Coined by Forrester Research, zero-party data is defined as

“data that a customer intentionally and proactively shares with a brand, which can include preference center data, purchase intentions, personal context, and how the individual wants the brand to recognize her.”

The greatest examples of platforms which gather Zero-Party data is the selfie quiz platform, the product recommendation tools etc.

Data Filtration:

There are largely four kinds of data filtering processes ecommerce companies are using lately.

1- Collaborative Filtering:

This is how it works. Once a buyer gets one product and consecutively adds another, the new product falls under similar product category. If more shoppers repeat the same process, the algorithm will recommend the second product to everyone who is purchasing the first product. Similarly, if the shoppers get the second product, the first product will be lined as a similar product.

This means that the algorithm works by pairing off products based on previous shopper behaviour. As you can see, this automatically falls into the First-Party data collection methodology. Some ecommerce companies also use Second-Party data to increase the accuracy of the product recommendation process in their Shopify stores, especially if the store is new or the user base is too small.

2- Content-Based Filtering:

Have you ever felt that you are shown a product on Amazon similar to the blog article you read last night? It’s purely a Content-based filtering method. Content-based filtering method uses Third-Party data such as browser cookies to track shopper behaviour, likes etc., to recommend products. In this method, algorithms recommend products similar to what the user has visited or liked in the past.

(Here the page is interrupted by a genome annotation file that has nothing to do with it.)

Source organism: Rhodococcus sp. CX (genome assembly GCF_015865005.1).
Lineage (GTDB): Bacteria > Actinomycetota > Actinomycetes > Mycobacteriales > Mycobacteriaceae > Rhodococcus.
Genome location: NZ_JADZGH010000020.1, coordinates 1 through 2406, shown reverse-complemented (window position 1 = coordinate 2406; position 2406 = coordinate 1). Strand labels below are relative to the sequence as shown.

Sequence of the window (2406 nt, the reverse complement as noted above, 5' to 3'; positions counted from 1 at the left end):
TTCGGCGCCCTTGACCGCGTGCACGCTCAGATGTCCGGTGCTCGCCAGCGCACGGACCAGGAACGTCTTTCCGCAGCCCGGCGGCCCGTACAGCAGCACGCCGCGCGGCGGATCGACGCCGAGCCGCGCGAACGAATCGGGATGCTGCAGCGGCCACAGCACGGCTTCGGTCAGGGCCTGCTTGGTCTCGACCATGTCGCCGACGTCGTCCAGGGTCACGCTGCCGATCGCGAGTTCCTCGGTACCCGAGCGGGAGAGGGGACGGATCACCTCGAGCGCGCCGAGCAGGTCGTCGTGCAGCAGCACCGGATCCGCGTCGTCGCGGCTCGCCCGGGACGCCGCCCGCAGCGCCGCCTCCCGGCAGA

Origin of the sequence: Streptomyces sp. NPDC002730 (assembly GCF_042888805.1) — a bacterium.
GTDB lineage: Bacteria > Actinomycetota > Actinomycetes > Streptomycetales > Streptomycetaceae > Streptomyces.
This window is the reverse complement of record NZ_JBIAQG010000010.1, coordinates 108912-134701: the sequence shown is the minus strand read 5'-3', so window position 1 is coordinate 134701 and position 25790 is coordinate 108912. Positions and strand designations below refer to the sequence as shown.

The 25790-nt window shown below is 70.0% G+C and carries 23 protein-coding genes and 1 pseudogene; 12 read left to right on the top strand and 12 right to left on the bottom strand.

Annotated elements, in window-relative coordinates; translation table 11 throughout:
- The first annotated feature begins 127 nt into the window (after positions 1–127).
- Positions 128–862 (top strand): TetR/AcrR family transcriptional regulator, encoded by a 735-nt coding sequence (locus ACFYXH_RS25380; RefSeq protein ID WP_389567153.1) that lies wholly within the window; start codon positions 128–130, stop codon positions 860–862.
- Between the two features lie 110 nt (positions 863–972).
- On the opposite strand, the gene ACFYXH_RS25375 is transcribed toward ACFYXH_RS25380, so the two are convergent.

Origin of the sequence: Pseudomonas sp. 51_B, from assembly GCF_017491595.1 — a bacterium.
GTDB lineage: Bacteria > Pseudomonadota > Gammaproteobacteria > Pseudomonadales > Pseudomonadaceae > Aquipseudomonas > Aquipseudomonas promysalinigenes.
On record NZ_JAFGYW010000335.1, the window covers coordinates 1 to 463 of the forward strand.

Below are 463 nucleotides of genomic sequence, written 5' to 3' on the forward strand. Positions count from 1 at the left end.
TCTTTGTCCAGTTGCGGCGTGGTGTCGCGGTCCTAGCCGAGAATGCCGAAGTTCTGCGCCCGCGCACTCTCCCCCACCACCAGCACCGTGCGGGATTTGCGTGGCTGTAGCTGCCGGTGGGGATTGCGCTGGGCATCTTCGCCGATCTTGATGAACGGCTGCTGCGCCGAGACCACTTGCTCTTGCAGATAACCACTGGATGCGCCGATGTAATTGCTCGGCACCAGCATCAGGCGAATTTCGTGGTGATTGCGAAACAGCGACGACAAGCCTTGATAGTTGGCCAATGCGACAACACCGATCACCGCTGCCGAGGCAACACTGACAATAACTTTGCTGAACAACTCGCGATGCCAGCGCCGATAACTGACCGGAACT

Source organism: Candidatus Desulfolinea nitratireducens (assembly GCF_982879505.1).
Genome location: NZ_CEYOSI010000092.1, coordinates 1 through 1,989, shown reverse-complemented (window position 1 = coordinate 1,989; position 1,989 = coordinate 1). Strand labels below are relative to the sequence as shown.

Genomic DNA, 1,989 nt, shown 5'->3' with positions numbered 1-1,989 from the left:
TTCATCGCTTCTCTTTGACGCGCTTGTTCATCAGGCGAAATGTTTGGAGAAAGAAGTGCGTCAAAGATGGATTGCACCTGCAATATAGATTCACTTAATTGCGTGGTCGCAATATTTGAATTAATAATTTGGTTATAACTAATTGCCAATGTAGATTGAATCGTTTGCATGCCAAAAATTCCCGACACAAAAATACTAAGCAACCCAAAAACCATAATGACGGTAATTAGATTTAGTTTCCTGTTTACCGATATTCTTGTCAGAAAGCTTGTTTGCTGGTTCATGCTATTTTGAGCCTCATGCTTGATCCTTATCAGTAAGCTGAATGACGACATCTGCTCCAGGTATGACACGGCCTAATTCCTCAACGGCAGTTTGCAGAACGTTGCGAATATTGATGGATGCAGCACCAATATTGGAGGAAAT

For this method to work, tags, keywords, and categories are used by ecommerce businesses.

3- Hybrid Filtering:

Hybrid is just the combination of Collaborative and Content-based filtering methods. Here businesses use all kinds of data they can source information from to show you the right product you want to purchase.

4- Need based Filtering:

This is an emerging method used by ecommerce businesses to personalize customers’ shopping experiences to increase loyalty. The Need-based filtering method uses Zero-Party data sourced directly from the users through interactive quizzes.

For further personalization in Need-based product recommendations, you can send an email to each user who has expressed interest in your products. When they open the message, they’ll be presented with a list of recommendations based on their past purchases and the data they shared with you.

For example, at Tangent, we use this Selfie QuizTM platform to collect Zero-Party data for our ecommerce clients.

foundation quiz by Tangent AI

Then send personalised emails like this to help increase their AOV.

Adoratherapy selfie quiz personalised page

The data that goes into these recommendations includes:

  • What products you’ve purchased over time (e.g., which ones you liked or didn’t like).
  • Which items are similar to those purchased by other users who have purchased similar items.

and much more based on the business requirement.

How to activate product recommendations in your Shopify store?

Here we will describe step by step method to use product recommendation feature of Shopify. But first, you need to ensure that you are using a theme that is compatible with Online Store 2.0.

Now you can customize the appearance of product recommendations by changing the title, colour, font, tags, and background.